My dog has almost arrived on three different occasions. First, I found a Beagle on a rescue site whose mistress had died. The surviving spouse was moving into a small apartment and didn't feel he could keep the dog. On the day I was supposed to go meet her, I got cold feet and called the gentleman. Relief flooded through me to hear him say he took my change of heart as a sign that he needed to keep the dog after all.
The next dog who nearly came to live with me was my grandson's dog, Baxter, who actually spent a week visiting. At the time, my daughter and her family were considering a move out of the area, and it was going to be difficult to take Baxter with them. She asked if I would consider keeping Baxter when they left. I said, "Yes" because I'd enjoyed this companionable dog and walking him several times a day. But then the move fell through, and Baxter stayed with the family he'd known most of his life.
Solo is the 3rd dog. Several weeks ago my brother emailed that Solo, a sweet Baja hound, had been abandoned by his gringo owners. Andy thought Solo would be the perfect dog for me. I fell in love immediately.
But still, I hesitated. I spent a week thinking about Solo, imagining him in my home and heart, and I was blessed with learning much about myself. Here are the highlights:
- The email and picture of Solo came hours after I learned of my Uncle Buddy's death, which drew a firm line between my love of animals and my Uncle, who in many ways cultivated that love.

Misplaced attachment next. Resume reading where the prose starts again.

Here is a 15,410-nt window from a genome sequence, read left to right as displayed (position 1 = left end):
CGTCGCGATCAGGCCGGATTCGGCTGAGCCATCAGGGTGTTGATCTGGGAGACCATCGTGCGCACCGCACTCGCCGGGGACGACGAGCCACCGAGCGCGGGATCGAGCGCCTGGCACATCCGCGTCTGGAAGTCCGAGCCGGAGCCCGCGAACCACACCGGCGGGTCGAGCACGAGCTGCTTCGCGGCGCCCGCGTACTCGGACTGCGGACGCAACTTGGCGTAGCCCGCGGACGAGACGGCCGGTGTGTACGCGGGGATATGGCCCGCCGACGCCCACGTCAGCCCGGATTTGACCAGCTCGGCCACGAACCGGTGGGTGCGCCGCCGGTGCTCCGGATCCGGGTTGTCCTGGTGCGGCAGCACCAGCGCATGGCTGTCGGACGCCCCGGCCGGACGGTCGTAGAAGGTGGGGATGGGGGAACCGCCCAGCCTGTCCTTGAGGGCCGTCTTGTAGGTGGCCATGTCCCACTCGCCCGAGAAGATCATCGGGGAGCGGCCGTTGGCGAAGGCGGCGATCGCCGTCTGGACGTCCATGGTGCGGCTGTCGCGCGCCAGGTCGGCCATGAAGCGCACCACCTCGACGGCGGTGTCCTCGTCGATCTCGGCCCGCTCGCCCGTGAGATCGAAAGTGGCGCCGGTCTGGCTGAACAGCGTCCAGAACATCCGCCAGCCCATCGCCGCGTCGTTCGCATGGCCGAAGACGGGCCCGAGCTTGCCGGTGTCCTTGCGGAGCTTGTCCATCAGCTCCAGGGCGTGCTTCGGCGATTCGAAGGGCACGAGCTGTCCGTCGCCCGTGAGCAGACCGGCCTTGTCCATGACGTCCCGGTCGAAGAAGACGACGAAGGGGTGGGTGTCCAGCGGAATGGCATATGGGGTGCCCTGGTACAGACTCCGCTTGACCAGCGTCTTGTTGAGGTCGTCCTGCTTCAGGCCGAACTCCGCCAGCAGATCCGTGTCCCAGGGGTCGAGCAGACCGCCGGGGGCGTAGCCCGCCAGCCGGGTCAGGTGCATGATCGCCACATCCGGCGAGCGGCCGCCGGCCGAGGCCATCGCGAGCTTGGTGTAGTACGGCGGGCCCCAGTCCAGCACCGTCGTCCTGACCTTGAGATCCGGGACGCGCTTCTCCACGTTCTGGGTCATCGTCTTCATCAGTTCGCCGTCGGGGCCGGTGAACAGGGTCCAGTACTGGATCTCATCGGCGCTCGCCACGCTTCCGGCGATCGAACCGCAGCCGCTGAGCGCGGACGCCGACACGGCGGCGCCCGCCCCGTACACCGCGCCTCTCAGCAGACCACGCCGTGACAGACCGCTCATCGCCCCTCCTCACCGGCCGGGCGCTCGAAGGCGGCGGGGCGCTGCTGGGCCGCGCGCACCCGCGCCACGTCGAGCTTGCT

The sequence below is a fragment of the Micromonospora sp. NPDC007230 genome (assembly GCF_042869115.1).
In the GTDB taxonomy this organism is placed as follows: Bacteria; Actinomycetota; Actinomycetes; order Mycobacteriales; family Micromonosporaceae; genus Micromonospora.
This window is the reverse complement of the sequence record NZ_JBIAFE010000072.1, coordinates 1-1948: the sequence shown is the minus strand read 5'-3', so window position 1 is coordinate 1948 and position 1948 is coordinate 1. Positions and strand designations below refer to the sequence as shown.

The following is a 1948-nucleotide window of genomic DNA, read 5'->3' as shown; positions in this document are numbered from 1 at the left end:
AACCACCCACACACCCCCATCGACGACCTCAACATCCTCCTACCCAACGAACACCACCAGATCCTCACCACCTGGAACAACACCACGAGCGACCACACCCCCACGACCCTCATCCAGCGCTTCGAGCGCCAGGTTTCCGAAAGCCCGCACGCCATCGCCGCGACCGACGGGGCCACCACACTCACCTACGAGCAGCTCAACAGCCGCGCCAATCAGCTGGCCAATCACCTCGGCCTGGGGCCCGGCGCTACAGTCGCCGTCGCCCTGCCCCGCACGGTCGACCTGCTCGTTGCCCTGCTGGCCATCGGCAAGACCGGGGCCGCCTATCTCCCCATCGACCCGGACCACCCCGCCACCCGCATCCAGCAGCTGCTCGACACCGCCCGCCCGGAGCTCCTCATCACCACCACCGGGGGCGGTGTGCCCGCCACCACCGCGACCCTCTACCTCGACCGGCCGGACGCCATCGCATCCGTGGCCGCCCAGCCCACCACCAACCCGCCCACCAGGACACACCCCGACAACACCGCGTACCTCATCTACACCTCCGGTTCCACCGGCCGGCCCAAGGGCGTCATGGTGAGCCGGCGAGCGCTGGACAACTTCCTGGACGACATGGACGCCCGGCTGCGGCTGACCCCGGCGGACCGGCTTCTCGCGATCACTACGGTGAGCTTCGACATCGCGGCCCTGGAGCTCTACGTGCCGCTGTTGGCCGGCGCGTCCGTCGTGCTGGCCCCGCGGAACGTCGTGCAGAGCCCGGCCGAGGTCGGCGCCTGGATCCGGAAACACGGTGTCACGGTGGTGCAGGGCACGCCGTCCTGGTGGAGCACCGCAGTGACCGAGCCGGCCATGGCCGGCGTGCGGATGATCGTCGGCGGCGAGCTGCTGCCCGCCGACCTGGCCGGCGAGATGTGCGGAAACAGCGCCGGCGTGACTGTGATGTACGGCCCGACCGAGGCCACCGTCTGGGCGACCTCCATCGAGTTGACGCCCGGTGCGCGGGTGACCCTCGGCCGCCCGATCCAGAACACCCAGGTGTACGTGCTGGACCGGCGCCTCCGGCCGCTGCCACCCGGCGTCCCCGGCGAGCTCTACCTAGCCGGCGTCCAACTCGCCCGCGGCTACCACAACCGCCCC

- My brother and my son reminded me of the unique love a dog gives, which is undoubtedly a thing a long for.
- When Cindy stopped letting the decision be all mine and joined whole-heartedly in imagining Solo as our dog, the picture of him in our home grew vivid and alive. I could really feel what it would mean to grow our family with the presence of this dog. The reality was wonderful and also sobering.
- Several weeks ago, I wrote in my journal that I planned to radically change the priorities in my life in 2013. Solo was a test of what that meant to me, for adding him to my life would certainly be a radical change. But suddenly this morning I knew that what I meant by radical change was letting go of wanting and making more space in my life.
A few minutes later, I read this poem by a writer I studied with in graduate school. Some how it seemed to resonate prophetically for better or worse with my decision.
by Paul Lisicky
That silly retriever. He doesn't go to the two guys looking right at him, beaming him awake with concentrated joy. Not at all: he goes straight to the man with his head turned to the left, who could care less about doggy behavior and isn't the least bit stirred by the snout parked in the knee and the wagging hind parts. And that's it: the physics of the known world. Which is why the trees look better when they're left unwatered, and the birds actually prefer it when you don't sing back to them. And the holy man crossing the street with the black brim hat? He knows better than to pick up what he's dropped and lift his face to the mountains. Take it from him, friend. You probably wouldn't even want it if the light hit you in your head.